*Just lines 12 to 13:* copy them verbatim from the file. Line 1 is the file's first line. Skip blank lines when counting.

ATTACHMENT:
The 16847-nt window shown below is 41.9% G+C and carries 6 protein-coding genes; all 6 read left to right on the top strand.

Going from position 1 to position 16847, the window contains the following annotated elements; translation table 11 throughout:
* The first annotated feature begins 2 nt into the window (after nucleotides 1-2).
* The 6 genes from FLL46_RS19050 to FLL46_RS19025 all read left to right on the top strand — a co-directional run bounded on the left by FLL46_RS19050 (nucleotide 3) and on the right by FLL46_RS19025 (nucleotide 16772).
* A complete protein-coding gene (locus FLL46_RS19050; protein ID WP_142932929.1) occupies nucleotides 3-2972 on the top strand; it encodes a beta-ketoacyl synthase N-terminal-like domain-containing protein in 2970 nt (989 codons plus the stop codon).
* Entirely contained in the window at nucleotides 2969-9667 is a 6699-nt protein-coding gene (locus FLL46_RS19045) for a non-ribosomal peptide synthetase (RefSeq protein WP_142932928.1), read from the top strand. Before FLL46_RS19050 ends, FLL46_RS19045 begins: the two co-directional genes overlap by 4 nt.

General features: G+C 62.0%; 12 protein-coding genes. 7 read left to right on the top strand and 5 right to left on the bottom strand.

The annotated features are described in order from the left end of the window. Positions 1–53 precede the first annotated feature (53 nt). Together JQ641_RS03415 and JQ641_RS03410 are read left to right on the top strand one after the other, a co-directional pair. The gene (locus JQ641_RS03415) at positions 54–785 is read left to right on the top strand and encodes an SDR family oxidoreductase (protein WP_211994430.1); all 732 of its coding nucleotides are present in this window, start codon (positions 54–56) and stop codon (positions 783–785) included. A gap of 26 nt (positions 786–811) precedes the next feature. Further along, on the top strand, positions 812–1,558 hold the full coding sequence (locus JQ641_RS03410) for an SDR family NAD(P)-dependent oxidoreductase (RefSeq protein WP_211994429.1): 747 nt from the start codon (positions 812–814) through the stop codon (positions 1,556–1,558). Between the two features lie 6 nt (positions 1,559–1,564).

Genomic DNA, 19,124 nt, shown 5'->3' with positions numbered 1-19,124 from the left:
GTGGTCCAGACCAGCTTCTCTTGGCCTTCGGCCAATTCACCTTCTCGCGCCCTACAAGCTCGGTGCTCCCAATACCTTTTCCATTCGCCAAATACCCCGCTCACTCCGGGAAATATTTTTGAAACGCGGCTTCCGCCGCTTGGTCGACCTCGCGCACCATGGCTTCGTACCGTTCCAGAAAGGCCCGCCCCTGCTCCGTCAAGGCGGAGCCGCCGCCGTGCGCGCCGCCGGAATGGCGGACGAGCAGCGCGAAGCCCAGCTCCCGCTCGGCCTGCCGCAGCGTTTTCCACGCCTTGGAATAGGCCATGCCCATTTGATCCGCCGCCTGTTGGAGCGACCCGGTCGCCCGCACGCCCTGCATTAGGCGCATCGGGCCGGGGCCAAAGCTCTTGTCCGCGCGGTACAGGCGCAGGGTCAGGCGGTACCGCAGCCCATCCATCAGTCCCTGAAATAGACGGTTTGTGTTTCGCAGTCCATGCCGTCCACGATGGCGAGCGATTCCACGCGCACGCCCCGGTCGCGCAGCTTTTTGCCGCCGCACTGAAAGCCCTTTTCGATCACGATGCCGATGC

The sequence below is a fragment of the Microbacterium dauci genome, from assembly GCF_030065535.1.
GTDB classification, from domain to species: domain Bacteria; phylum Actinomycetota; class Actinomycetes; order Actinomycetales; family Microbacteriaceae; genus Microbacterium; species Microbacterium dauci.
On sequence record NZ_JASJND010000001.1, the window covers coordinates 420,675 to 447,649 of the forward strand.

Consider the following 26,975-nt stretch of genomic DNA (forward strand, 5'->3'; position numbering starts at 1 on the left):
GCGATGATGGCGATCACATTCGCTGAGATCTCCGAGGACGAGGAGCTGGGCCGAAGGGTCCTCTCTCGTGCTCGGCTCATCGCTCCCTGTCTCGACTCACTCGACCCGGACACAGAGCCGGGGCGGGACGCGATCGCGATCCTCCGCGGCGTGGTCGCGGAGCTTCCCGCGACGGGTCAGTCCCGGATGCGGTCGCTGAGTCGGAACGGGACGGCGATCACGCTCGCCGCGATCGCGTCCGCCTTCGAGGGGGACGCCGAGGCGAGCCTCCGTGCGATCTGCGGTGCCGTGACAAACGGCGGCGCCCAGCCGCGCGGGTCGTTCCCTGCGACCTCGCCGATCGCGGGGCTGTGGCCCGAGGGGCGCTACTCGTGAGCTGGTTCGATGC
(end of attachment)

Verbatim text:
GTDB classification, from domain to species: domain Bacteria; phylum Actinomycetota; class Actinomycetes; order Actinomycetales; family Microbacteriaceae; genus Microbacterium; species Microbacterium dauci.
On sequence record NZ_JASJND010000001.1, the window covers coordinates 420,675 to 447,649 of the forward strand.